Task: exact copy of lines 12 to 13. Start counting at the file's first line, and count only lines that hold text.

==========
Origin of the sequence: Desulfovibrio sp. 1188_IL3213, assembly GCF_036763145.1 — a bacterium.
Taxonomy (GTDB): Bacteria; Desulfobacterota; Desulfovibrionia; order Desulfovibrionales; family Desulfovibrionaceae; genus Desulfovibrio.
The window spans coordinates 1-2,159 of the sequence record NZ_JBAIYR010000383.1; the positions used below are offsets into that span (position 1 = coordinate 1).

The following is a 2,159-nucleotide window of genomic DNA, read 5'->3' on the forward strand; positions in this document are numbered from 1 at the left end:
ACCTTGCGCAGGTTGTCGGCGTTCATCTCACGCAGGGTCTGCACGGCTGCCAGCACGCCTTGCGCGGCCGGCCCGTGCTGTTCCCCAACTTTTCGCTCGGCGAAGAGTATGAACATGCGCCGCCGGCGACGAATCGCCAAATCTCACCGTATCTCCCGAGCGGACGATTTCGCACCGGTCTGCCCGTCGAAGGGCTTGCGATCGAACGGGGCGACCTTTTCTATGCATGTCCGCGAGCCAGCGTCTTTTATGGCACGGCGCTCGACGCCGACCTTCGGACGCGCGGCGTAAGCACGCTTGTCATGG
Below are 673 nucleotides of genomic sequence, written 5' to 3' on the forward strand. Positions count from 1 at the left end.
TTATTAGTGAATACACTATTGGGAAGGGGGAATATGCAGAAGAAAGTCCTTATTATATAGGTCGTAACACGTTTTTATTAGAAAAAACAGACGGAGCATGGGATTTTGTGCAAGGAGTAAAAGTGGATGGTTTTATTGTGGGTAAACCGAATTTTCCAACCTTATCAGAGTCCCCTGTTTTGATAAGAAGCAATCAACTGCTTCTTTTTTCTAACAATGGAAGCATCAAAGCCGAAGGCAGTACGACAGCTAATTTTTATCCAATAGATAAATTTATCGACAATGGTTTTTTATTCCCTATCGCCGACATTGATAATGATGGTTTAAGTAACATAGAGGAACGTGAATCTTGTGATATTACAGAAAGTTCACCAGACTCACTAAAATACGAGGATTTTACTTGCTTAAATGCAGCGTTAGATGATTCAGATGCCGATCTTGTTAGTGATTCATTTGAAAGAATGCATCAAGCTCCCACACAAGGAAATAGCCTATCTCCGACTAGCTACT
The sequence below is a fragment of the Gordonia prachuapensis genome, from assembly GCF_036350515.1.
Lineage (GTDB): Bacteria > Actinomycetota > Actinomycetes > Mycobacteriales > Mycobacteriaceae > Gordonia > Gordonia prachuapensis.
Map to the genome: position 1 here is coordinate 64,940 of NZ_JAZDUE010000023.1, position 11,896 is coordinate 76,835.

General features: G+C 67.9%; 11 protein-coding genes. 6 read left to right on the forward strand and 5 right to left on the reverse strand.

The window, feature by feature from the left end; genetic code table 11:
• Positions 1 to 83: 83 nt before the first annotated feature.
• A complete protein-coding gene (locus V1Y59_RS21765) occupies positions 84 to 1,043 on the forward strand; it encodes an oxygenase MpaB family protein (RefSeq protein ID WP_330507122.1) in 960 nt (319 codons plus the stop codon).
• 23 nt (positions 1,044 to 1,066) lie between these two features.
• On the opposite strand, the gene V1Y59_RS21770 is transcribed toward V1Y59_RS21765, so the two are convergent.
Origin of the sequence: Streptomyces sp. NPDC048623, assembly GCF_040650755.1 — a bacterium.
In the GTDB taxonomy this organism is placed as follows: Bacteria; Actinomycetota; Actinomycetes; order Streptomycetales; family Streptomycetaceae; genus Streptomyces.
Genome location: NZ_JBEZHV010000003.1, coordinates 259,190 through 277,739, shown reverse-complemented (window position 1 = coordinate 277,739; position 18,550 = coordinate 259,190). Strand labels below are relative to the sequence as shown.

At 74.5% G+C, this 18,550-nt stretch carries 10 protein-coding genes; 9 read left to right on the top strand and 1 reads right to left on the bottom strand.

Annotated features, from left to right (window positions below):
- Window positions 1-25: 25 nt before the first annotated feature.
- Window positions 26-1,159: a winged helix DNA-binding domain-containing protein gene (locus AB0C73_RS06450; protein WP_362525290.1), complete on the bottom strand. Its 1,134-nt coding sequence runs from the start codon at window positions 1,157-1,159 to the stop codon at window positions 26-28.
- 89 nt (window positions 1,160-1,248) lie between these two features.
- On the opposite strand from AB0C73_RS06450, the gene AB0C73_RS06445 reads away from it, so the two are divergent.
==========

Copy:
The window, feature by feature from the left end; genetic code table 11:
• Positions 1 to 83: 83 nt before the first annotated feature.